Today’s professional world is powered by dynamic individuals coming together to form successful teams. However, a strong team is not based only on the people you hire or how well they know each other. Strong teams are formed when every individual is highly engaged, cooperative, and collaborative.
Why team-building activities?
A report from Gallup states that “51% of the US workforce is not engaged.” Another report finds that disengaged employees can cost companies up to $550 billion a year. Just knowing that engagement is an issue is not enough. It’s important to know what measures actually work to curb this disengagement. Team-building activities are a great way to build a motivated, collaborative, and productive workforce, and they can definitely add value to your employee engagement strategy.
However, choosing the right activities that work for your organization can be a herculean task. The team-building activities you choose should be meaningful, helping your employees achieve a goal or improve a skill. Team-building activities without precise goals or consistency will take a toll on your organization’s resources, and productivity.
Let’s dive into some team-building activities that work.
Team-building activities to break the ice
1. Back-to-back drawing
You’ll need: Pens/pencils, sheets of paper
Time: 10-15 minutes
How to play? Group your team and new hires into pairs, and make them sit facing away from each other. One person gets an image or a phrase and describes it without giving away the answer. The other person must try to draw it. Change pairs up every two or three turns to ensure everyone gets an opportunity to work together. Give this activity a try, and you’re sure to end up with some funny drawings!
Click here to learn how to play.
How it helps? Apart from the fun, back-to-back drawing is a great way to help new recruits get familiarized with the team. When practised consistently, it also improves verbal communication with peers. It’s a simple exercise that’s time-efficient and affordable.
2. A friendly debate
Time: 15-30 minutes
How to play?
Pose funny topics like:
- What’s better? Pizza or burgers?
Eat to live or live to eat?
What’s more essential? Logic or creativity?
Divide your team into groups of four or five on each side. Allow them to discuss the virtues of their side amongst their group, and then have the teams present their views to each other.
How it helps? This will help develop healthy competition and workplace relationships. It helps your team open up to new perspectives and gets them accustomed to having their own opinions challenged.
3. Campfire stories
You’ll need: Sheets of paper and a bowl
Time: 30-60 minutes
How to play? Write prompts like “first day,” “first job,” or “deadline” or even spook it up a little by staying away from office topics and including words like “lost” or “scary.” Add these to a bowl, and pass the bowl around so everyone can pick a topic. When their turn arrives, each person should narrate an incident from their experiences related to that particular word. You don’t really need a campfire for this exercise, but it would be fun to have!
How it helps? The sole purpose of the game is to allow employees to get to know each other through sharing their experiences. A diverse workforce means plenty of different stories, allowing employees to learn new things about their colleagues and connect through similar experiences.
Team-building activities to improve coordination and collaboration
1. Copy the Lego
You’ll need: An equal number of Lego blocks for each team
Time: 15-30 minutes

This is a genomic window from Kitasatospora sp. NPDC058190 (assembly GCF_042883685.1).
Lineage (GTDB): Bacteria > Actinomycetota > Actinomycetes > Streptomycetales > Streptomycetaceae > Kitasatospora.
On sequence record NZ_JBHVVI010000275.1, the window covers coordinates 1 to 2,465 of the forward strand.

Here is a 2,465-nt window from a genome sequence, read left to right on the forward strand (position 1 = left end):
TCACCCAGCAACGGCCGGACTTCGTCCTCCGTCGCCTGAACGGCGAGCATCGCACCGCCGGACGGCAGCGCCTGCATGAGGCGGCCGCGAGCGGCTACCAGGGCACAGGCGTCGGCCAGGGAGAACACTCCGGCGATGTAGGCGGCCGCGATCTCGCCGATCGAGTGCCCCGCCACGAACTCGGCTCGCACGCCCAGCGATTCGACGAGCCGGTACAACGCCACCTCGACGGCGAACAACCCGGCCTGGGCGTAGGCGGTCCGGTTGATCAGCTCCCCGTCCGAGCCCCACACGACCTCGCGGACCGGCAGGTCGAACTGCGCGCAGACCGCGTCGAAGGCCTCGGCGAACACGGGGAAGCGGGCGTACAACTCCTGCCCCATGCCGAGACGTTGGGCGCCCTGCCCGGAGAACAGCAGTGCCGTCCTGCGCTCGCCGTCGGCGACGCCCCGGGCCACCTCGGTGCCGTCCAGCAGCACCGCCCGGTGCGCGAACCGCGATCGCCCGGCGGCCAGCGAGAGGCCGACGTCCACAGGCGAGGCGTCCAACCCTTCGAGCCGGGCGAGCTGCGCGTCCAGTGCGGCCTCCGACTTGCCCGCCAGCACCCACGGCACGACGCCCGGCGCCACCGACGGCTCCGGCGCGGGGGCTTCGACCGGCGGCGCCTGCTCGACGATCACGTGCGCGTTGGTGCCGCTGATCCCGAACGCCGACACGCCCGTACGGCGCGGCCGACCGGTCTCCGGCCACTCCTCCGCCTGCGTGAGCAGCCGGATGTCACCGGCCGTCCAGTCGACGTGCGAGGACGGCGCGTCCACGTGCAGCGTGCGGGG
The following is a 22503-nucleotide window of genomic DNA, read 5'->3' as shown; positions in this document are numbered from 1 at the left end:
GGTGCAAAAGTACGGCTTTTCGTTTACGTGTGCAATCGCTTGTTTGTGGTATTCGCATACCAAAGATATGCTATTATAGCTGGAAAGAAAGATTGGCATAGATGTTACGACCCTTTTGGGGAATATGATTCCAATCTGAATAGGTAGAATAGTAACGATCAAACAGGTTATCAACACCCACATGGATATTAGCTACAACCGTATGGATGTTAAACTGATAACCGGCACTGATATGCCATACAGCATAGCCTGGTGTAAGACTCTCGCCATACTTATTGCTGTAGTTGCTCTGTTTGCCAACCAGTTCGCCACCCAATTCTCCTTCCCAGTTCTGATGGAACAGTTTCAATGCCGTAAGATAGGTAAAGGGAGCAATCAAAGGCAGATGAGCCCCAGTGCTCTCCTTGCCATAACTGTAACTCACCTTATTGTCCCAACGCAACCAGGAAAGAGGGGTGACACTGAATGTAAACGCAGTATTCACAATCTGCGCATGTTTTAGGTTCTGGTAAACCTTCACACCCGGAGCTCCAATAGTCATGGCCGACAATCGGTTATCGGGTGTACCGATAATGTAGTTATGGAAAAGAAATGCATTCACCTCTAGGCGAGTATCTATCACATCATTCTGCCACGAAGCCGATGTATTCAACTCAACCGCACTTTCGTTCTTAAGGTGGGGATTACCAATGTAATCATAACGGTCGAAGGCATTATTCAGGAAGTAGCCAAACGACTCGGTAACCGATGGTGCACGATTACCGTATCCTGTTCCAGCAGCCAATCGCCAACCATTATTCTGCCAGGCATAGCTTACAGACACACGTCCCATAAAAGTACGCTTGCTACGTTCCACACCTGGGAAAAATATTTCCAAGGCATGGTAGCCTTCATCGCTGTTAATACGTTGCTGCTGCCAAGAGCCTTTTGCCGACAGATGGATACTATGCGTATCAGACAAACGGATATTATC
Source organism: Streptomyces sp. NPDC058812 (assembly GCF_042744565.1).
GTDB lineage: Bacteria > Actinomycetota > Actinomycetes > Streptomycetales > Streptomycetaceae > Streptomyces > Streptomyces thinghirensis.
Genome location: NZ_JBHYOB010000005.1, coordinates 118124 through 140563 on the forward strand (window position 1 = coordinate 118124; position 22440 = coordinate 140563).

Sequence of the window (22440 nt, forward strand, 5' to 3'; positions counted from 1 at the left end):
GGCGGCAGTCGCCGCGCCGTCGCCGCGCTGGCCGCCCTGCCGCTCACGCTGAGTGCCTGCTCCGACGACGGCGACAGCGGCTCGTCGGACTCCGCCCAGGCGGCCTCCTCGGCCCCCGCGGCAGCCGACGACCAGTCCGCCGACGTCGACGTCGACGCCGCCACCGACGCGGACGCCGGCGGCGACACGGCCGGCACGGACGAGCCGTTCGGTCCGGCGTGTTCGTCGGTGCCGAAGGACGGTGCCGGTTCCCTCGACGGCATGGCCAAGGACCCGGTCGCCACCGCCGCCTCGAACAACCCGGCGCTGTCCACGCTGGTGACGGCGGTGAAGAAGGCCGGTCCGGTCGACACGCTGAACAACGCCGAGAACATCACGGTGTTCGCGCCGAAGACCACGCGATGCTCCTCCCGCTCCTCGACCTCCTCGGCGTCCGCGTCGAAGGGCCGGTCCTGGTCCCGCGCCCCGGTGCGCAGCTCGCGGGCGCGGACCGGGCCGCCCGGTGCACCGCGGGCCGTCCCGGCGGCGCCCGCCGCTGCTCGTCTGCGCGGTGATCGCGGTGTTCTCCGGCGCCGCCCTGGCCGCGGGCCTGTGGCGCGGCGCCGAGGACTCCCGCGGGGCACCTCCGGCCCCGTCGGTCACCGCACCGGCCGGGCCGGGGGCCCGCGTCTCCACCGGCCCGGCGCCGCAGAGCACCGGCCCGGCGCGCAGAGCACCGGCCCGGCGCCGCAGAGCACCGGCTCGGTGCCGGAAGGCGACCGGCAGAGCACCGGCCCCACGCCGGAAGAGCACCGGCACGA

How to play? Split your team into groups of four or five. Show a Lego model to your teams for 10-15 seconds. Now, each group should try to remember the model and build it within a given time span. To spice things up, allow only one person in each team to view the model and explain it to the other team members. The group that gets the closest to the original model wins!
Click here to earn how to play.
How it helps? This activity brings together collaboration, communication, and team work. This exercise will help highlight soft skills that your employees either excel in or need to work on, including patience, observation, quick thinking, mediating, and coordination.
2. Untangle the human knot
Time: 15-30 minutes
How to play? Form a circle with your team. Each team member should put their right hand out and hold a random team member’s hand across the circle. In the same way, they should put their other hand out and hold another team member’s hand. When everyone has done this, a human knot is formed. Untangle it in the shortest time possible without letting go of each other’s hands. The more the people involved, the more fun it gets.
Here’s a video to show what we mean.
How it helps? This is one of the best team exercises to help improve coordination and collaboration within your team. Since it sets a single goal and gets all team members working towards it, it encourages patience, team spirit, and focus.
3. A shrinking vessel
You’ll need: A rope to mark space
Time: 10 mins
How to play? Mark a space on the floor using the rope and gather your entire team into that space. Keep reducing the circumference so that your team must conceive creative ways to stay within the shrinking boundaries.
How it helps? Shrinking vessel helps develop quick and creative problem-solving skills. It also instills positive thinking in times of pressure and motivates employees to stay together to achieve a common goal.
4. Flip it over
You’ll need: A large piece of cloth or cardboard
Time: 10-15 minutes
How to play? Make each team stand on a large piece of cloth. The team should then try to flip over the cloth without stepping outside of it.
How it helps? Team-building activities like this can help teams think critically when solving problems. It boosts collaboration and coordination, while encouraging employees to laugh at themselves.
5. Reverse Pyramid
Time: 15 minutes
How to play? Have your team stand in the shape of a pyramid, horizontally. Their task is to reverse the base and the apex by moving only three people.
Here’s a video to understand the game better.